Ericsson widens lead over Nokia in U.S. equipment market: analysts

Ericsson sign (FW)
Ericsson is leading the U.S. wireless network equipment market. (Monica Alleven/Fierce Wireless)

Ericsson widened its lead over Nokia in the North American mobile infrastructure market during the first quarter, according to the analyst team at Dell'Oro Group. Dell'Oro senior director Stefan Pongratz said major drivers of growth in the U.S. market include Sprint's deployment of massive MIMO base stations in the 2.5 GHz spectrum bands, T-Mobile's 600 MHz deployments for both LTE and 5G, and AT&T's Band 14 base stations that will support FirstNet. 

Sprint's spending was very strong late in 2017, but Pongratz noted a retrenchment in the first quarter. There are many possible explanations; one is that Sprint reduced spending when merger talks with T-Mobile started up again. This would suggest that Sprint's spending in the months ahead could remain somewhat depressed while the two companies try to convince regulators to bless their union. 

Despite the uncertainty surrounding the proposed merger, Dell'Oro is increasing its near-term 5G RAN forecast by $50 million, a 50% increase. Pongratz said this reflects improved 5G momentum in the U.S. market.

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Of course, China's Huawei remains the world's leading mobile equipment vendor but the company has been effectively shut out of the U.S. market by government fears that the company could enable espionage by the Chinese government.

Globally, strong demand for small cells and continuing investment in LTE are fueling the global mobile infrastructure market, according to Dell'Oro Group. Although the overall market declined during the first quarter, the drop was less than 5%, said Dell'Oro's Pongratz.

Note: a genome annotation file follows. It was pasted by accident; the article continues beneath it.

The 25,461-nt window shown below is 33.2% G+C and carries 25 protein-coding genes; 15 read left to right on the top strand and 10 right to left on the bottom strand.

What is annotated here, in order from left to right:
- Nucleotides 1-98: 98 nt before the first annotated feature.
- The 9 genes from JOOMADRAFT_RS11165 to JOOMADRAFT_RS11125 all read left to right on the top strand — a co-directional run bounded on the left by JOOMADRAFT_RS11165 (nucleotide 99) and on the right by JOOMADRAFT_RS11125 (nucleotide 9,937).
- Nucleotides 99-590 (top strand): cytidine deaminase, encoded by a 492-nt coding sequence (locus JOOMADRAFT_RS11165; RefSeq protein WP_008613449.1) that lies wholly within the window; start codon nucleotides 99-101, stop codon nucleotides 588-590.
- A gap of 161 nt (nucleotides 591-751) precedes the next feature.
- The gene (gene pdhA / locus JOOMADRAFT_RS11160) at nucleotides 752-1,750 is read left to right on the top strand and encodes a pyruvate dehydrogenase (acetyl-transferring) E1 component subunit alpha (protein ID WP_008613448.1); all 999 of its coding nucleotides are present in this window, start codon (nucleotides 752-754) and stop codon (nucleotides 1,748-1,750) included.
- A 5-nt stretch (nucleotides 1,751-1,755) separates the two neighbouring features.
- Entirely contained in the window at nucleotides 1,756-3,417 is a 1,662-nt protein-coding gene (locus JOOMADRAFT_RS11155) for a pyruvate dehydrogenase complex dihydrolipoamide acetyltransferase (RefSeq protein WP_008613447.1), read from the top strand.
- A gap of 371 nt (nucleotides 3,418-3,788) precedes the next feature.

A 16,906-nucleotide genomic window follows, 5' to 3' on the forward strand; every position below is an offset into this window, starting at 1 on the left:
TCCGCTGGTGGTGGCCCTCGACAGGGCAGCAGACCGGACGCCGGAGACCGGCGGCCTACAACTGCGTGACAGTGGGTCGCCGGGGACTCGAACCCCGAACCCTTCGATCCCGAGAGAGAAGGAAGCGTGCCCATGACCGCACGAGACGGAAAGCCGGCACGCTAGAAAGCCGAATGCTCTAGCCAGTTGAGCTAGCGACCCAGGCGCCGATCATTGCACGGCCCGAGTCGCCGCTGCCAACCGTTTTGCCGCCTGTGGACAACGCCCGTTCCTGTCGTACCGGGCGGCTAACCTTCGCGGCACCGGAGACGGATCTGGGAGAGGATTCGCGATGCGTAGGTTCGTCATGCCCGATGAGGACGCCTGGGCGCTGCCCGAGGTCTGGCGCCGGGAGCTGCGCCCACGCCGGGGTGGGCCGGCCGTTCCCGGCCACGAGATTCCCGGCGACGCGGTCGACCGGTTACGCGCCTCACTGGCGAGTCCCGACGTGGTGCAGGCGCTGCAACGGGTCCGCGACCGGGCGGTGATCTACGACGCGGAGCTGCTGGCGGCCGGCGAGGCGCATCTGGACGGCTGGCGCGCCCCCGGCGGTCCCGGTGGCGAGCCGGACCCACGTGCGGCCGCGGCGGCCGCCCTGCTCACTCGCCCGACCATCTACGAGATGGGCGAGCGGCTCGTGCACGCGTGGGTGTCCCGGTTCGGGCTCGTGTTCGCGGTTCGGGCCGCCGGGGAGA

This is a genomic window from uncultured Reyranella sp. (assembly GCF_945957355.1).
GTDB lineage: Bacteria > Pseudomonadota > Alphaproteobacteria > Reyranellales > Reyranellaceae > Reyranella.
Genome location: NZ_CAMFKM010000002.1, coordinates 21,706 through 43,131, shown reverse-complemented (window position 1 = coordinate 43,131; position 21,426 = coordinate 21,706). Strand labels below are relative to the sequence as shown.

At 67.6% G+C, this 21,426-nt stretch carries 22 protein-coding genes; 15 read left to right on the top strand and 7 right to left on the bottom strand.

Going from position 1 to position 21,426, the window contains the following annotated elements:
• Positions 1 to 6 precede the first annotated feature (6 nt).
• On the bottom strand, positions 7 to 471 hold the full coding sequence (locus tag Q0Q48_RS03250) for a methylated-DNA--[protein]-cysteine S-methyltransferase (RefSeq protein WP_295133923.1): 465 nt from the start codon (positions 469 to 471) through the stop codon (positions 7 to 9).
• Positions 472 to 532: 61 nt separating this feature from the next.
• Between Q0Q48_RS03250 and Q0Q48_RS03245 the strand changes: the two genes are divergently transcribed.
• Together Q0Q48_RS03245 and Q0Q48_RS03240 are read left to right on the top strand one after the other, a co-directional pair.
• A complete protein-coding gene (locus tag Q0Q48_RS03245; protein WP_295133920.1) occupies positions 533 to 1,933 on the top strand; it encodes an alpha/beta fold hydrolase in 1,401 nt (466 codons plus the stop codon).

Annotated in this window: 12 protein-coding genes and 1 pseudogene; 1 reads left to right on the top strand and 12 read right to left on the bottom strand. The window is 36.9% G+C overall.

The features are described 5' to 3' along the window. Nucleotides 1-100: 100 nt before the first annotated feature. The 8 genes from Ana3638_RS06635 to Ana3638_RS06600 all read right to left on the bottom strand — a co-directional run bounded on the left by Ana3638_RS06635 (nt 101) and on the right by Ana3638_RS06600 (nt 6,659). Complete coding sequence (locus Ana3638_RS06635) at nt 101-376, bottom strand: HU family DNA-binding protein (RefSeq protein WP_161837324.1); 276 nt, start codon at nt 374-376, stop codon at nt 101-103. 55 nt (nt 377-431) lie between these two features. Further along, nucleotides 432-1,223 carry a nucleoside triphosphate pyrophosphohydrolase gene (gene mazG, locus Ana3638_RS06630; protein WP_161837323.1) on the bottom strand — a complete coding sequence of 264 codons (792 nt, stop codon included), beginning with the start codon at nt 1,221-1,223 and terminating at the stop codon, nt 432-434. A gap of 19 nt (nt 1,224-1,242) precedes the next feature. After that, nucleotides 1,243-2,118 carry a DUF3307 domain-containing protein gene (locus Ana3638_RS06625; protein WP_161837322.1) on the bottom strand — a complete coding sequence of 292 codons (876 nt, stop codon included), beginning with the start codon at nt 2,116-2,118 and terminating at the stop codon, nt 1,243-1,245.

Huawei, Ericsson, and Nokia account for more than 80% of the global RAN market, Pongratz said. All three of those companies stand to grow their market shares even more as a result of the U.S. government's decision to ban American companies from doing business with ZTE. In the wake of that decision, ZTE has suspended the operation of its major business units, suggesting that the company could eventually stop shipping its radio equipment.

Ericsson gained ground on market leader Huawei, largely due to carrier spending trends. Year-on-year, European carrier spending on radio access network equipment was up for the third straight quarter, while Asian spending was down for the fourth straight quarter. North American RAN spending was down in the first quarter after increasing in the fourth quarter of 2017.

Small cells, which Dell'Oro says represented roughly 7% of the RAN market at the end of last year, appear to be the fastest growing part of the market. But so far, small cell revenue growth has not been enough to offset declining revenue from shipments of macro site radio equipment. Pongratz said global shipments of GSM, CDMA and WCDMA products are falling, while LTE shipments continue to increase.

“In contrast with previous technology shifts, investments in LTE have remained fairly elevated, even after the macro coverage peak," Pongratz said. "The depth of the technology roadmap, coupled with the increased use of video following the onset of ‘unlimited’ data plans, is stimulating operators to add RF carriers and capacity on both the macro and small cell layers."

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